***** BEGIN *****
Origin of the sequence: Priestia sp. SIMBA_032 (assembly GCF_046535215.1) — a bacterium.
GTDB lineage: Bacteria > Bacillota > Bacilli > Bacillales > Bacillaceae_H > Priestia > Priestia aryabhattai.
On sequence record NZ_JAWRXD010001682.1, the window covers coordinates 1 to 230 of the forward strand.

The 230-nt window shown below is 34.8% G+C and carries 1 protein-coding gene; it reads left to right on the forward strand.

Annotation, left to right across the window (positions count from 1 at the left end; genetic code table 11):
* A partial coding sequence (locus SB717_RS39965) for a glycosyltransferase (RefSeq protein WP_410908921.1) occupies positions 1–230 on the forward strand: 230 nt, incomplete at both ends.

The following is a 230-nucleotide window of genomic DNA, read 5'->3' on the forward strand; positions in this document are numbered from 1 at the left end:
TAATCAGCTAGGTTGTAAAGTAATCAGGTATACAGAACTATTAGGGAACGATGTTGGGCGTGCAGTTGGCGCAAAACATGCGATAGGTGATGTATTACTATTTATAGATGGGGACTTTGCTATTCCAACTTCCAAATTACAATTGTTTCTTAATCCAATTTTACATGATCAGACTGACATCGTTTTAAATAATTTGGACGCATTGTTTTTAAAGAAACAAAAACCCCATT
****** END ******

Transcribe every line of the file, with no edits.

Origin of the sequence: Priestia sp. SIMBA_032 (assembly GCF_046535215.1) — a bacterium.
GTDB lineage: Bacteria > Bacillota > Bacilli > Bacillales > Bacillaceae_H > Priestia > Priestia aryabhattai.
On sequence record NZ_JAWRXD010001682.1, the window covers coordinates 1 to 230 of the forward strand.

The 230-nt window shown below is 34.8% G+C and carries 1 protein-coding gene; it reads left to right on the forward strand.

Annotation, left to right across the window (positions count from 1 at the left end; genetic code table 11):
* A partial coding sequence (locus SB717_RS39965) for a glycosyltransferase (RefSeq protein WP_410908921.1) occupies positions 1–230 on the forward strand: 230 nt, incomplete at both ends.

The following is a 230-nucleotide window of genomic DNA, read 5'->3' on the forward strand; positions in this document are numbered from 1 at the left end:
TAATCAGCTAGGTTGTAAAGTAATCAGGTATACAGAACTATTAGGGAACGATGTTGGGCGTGCAGTTGGCGCAAAACATGCGATAGGTGATGTATTACTATTTATAGATGGGGACTTTGCTATTCCAACTTCCAAATTACAATTGTTTCTTAATCCAATTTTACATGATCAGACTGACATCGTTTTAAATAATTTGGACGCATTGTTTTTAAAGAAACAAAAACCCCATT